The third step was devoted to prisoners of war. During First World War, there were only some articles of The 1907 Hague Regulations governing the treatment of seven million prisoners of war. The need was very soon felt to supplement the law in force. The experience of World War I supplied material for the Geneva Convention relative to the treatment of prisoners of war adopted in 1929.

Finally, the protection of civilians was introduced into the Geneva Conventions only after the Second World War; with its millions of civilian casualties, prisoners of war, shipwrecked and wounded.

The four Geneva Conventions of 1949 - relying on past experiences - updated the international instruments of humanitarian law protecting

* wounded and sick (First Convention)

* shipwrecked (Second Convention)

* prisoners of war (Third Convention)

and added a new Convention (the Fourth) for the protection of civilians in occupied territories and civilian internees.

Another innovation in 1949 was Article 3 common to the four Conventions. Prompted by the experiences of the Spanish Civil War, Article 3 protects victims of non-international armed conflicts. It is a very important text, a sort of a mini convention, and not only for non-international armed conflicts. In its judgement in the Nicaragua case, the International Court of Justice declared that the rules of Article 3 "also constitute a minimum yardstick, in addition to the more elaborate rules which are to apply to international conflicts" ; and that "they are rules which, in the Court's opinion, reflect what the Court in 1949 called elementary considerations of humanity". [2 ]

The first case of application of Article 3 was the civil war in Guatemala in 1954. Subsequently it was often the basis for ICRC's offers of services in many other internal conflicts or wars whose international status was not recognized by all parties.

The decolonisation process and the Vietnam war demonstrated the need for reaffirmation and development of the Geneva Conventions, especially with reference to protection of the civilian population and victims of civil wars. This was done in 1977 with the adoption of two Protocols Additional to the 1949 Conventions.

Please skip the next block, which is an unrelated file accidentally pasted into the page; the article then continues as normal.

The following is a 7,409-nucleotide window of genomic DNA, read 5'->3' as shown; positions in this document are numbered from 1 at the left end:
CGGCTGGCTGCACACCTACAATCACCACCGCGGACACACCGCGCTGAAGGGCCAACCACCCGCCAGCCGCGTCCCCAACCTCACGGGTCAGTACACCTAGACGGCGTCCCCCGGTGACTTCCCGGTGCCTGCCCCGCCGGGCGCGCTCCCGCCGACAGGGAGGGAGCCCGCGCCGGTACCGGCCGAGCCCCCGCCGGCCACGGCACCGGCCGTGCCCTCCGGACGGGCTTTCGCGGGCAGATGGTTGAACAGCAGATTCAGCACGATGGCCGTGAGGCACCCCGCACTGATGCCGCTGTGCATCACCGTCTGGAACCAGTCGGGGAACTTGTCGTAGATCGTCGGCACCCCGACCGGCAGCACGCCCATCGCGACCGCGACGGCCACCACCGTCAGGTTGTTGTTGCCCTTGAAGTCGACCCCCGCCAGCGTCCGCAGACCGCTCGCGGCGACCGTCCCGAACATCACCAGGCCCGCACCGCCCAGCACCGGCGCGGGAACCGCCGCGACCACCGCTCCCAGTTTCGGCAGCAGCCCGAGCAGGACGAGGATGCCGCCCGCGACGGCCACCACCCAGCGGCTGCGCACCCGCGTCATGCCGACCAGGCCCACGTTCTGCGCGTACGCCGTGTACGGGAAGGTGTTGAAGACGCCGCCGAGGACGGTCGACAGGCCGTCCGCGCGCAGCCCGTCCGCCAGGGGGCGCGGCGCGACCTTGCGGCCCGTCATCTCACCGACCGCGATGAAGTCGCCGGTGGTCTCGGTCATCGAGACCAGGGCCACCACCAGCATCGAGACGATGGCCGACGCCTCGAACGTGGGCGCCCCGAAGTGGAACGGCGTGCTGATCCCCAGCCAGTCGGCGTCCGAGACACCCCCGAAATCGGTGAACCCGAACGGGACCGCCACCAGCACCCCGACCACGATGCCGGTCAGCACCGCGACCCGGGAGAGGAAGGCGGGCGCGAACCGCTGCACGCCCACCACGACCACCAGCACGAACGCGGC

Additional Protocol I extends the protection afforded to victims of international armed conflicts, especially the protection of civilians against hostilities.

Taking into account the many non-international armed conflicts which have taken place since 1949, Additional Protocol II of 1977 develops and supplements the provisions of Article 3 of the Conventions for the protection of the growing number of victims of non-international armed conflicts. This Protocol II is an important instrument of international humanitarian law. Allow me to recall that it was first applied in El Salvador, and that the Statutes of the International Tribunal on Rwanda encompass the crime of genocide, crimes against humanity, as well as violations of common Article 3 of 1949 and Protocol II.  

The 1949 Conventions comprise more than 450 articles and the 1977 Additional Protocols another 130. Today, the issue is not so much to set new standards as to improve compliance with existing rules of international humanitarian law, be they treaty based or customary.

This should be best achieved by combining three approaches:

* by achieving universal adherence by States to all the instruments of international humanitarian law;

* by providing training and education in the rules and principles of those instruments;

* by implementing and enforcing those rules and principles in all armed conflicts, international and non-international

 3. Today's and tomorrow's humanitarian challenges  

The impact of conflict on human lives, economic development and the environment is devastating. [3 ]

Today's conflicts (in Afghanistan, Bosnia, Burundi, Chechnya, Liberia, Peru, Rwanda, Somalia to name just a few) provide a powerful illustration of the absolute necessity of protecting and bringing aid to destitute and starving people and, at the same time, the extreme difficulty of conducting humanitarian operations in a context of anarchy.

Peace, justice and development are linked. Unattended poverty leads to conflict. Unpunished crimes call for revenge : in Rwanda, the great needs are justice and cash, in that order. [4 ]

With so many tragedies of today, one is struck by a feeling of predictability, a social equivalent of Greek tragedy, time-bombs waiting for the moment to be detonated. [5 ]

Collapsed States [6 ]  bring entire populations back to the Stone Age, the only difference being modern weaponry. The new phenomena of destruction of any social fabric, the complete disappearance of any form of authority excepting that of guns, the denial of basic values, and the increasing chaos and anarchy are making conflicts more c omplex, the suffering of civilians ever more cruel, humanitarian workers and the international community more helpless. Instead of having to deal with the usual two parties to a conflict, each with their own strategic Cold War patron in the background, the ICRC today often has to negotiate with groups, clans, bandits, militias and weekend fighters.